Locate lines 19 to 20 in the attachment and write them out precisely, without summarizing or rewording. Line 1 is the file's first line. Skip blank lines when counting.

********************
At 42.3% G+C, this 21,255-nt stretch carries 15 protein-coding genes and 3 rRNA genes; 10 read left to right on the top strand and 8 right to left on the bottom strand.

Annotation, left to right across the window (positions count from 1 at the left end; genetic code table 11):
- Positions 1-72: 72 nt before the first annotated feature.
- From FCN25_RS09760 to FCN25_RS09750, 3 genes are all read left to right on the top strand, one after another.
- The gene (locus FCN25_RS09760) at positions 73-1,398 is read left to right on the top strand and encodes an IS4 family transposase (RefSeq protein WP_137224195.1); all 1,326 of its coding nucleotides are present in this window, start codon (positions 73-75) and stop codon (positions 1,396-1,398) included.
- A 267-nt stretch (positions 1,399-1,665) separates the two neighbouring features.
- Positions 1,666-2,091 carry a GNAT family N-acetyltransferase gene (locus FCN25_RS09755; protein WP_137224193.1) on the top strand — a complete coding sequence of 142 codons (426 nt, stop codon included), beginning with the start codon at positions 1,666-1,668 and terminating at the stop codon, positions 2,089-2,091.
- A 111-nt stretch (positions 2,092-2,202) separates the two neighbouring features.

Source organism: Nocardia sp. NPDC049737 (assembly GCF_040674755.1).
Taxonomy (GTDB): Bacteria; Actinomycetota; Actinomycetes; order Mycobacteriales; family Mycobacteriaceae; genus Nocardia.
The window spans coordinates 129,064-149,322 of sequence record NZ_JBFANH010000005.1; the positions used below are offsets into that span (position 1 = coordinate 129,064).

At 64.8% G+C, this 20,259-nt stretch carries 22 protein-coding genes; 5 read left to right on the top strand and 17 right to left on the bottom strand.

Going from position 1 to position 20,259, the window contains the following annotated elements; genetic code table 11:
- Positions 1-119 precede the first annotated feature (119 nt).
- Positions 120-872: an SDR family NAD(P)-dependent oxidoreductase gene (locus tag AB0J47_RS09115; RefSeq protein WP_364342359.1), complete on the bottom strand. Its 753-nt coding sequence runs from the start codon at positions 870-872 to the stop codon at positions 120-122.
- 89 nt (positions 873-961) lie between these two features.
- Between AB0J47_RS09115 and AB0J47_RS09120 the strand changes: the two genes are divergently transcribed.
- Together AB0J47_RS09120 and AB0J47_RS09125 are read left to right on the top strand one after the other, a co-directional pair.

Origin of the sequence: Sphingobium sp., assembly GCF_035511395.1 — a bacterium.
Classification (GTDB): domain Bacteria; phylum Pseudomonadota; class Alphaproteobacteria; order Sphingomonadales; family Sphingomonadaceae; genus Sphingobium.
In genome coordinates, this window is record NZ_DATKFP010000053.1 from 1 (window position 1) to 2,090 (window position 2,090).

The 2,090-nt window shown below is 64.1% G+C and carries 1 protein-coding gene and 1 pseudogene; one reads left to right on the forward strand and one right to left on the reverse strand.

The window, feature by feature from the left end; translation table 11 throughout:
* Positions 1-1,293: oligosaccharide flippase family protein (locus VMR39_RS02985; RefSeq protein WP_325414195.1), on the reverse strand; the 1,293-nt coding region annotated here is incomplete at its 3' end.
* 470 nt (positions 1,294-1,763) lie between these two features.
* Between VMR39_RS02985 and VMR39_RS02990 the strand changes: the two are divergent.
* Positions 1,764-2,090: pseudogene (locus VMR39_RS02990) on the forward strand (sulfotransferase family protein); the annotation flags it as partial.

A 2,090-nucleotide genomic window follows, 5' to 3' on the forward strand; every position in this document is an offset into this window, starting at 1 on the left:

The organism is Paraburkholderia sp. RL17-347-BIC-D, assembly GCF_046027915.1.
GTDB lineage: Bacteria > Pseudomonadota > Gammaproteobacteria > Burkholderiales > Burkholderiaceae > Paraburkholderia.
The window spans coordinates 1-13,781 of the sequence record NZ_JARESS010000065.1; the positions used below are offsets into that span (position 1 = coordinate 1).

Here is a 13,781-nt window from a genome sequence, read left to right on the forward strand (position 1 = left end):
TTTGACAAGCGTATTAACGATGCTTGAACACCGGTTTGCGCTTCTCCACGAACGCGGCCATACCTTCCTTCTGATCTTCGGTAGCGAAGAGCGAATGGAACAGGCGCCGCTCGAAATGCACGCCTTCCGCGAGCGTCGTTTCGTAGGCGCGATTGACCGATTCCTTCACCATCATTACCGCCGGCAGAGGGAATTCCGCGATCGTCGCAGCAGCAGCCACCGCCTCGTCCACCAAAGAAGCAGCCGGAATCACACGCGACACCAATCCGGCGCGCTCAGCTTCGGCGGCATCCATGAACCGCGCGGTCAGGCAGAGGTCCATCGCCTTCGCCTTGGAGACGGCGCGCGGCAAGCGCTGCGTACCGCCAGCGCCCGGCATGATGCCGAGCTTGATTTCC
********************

Origin of the sequence: Sphingobium sp., assembly GCF_035511395.1 — a bacterium.
Classification (GTDB): domain Bacteria; phylum Pseudomonadota; class Alphaproteobacteria; order Sphingomonadales; family Sphingomonadaceae; genus Sphingobium.